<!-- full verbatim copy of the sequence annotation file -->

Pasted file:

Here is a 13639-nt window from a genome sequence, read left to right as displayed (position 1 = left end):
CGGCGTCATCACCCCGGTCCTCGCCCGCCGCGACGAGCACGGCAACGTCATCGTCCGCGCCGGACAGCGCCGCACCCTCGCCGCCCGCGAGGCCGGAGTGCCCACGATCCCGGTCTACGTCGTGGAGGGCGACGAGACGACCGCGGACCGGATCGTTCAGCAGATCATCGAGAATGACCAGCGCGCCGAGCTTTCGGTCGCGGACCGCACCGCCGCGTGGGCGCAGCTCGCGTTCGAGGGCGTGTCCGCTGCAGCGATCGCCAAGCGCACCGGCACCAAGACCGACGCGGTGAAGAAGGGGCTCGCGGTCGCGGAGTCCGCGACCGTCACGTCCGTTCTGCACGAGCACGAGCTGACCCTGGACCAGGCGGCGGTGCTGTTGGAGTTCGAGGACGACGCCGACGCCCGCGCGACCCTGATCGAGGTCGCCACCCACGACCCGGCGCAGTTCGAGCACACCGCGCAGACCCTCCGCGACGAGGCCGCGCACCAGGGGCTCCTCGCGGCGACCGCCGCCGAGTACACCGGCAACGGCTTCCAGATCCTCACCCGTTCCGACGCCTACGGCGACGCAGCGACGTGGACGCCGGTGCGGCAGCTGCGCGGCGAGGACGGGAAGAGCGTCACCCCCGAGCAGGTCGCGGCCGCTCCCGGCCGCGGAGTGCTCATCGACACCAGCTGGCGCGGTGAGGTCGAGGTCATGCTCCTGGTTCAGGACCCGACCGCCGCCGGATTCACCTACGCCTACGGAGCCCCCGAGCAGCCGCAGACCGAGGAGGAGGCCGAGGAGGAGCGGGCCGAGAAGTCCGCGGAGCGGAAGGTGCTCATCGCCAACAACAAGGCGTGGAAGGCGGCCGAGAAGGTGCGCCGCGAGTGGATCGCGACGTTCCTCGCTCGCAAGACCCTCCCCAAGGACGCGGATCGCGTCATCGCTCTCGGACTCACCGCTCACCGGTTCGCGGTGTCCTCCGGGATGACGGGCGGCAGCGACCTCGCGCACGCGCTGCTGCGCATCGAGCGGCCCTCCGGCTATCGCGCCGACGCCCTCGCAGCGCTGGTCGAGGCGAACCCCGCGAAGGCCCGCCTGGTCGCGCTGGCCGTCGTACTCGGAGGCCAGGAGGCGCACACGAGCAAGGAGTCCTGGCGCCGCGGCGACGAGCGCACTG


Here is a 13639-nt window from a genome sequence, read left to right as displayed (position 1 = left end):
CGGCGTCATCACCCCGGTCCTCGCCCGCCGCGACGAGCACGGCAACGTCATCGTCCGCGCCGGACAGCGCCGCACCCTCGCCGCCCGCGAGGCCGGAGTGCCCACGATCCCGGTCTACGTCGTGGAGGGCGACGAGACGACCGCGGACCGGATCGTTCAGCAGATCATCGAGAATGACCAGCGCGCCGAGCTTTCGGTCGCGGACCGCACCGCCGCGTGGGCGCAGCTCGCGTTCGAGGGCGTGTCCGCTGCAGCGATCGCCAAGCGCACCGGCACCAAGACCGACGCGGTGAAGAAGGGGCTCGCGGTCGCGGAGTCCGCGACCGTCACGTCCGTTCTGCACGAGCACGAGCTGACCCTGGACCAGGCGGCGGTGCTGTTGGAGTTCGAGGACGACGCCGACGCCCGCGCGACCCTGATCGAGGTCGCCACCCACGACCCGGCGCAGTTCGAGCACACCGCGCAGACCCTCCGCGACGAGGCCGCGCACCAGGGGCTCCTCGCGGCGACCGCCGCCGAGTACACCGGCAACGGCTTCCAGATCCTCACCCGTTCCGACGCCTACGGCGACGCAGCGACGTGGACGCCGGTGCGGCAGCTGCGCGGCGAGGACGGGAAGAGCGTCACCCCCGAGCAGGTCGCGGCCGCTCCCGGCCGCGGAGTGCTCATCGACACCAGCTGGCGCGGTGAGGTCGAGGTCATGCTCCTGGTTCAGGACCCGACCGCCGCCGGATTCACCTACGCCTACGGAGCCCCCGAGCAGCCGCAGACCGAGGAGGAGGCCGAGGAGGAGCGGGCCGAGAAGTCCGCGGAGCGGAAGGTGCTCATCGCCAACAACAAGGCGTGGAAGGCGGCCGAGAAGGTGCGCCGCGAGTGGATCGCGACGTTCCTCGCTCGCAAGACCCTCCCCAAGGACGCGGATCGCGTCATCGCTCTCGGACTCACCGCTCACCGGTTCGCGGTGTCCTCCGGGATGACGGGCGGCAGCGACCTCGCGCACGCGCTGCTGCGCATCGAGCGGCCCTCCGGCTATCGCGCCGACGCCCTCGCAGCGCTGGTCGAGGCGAACCCCGCGAAGGCCCGCCTGGTCGCGCTGGCCGTCGTACTCGGAGGCCAGGAGGCGCACACGAGCAAGGAGTCCTGGCGCCGCGGCGACGAGCGCACTG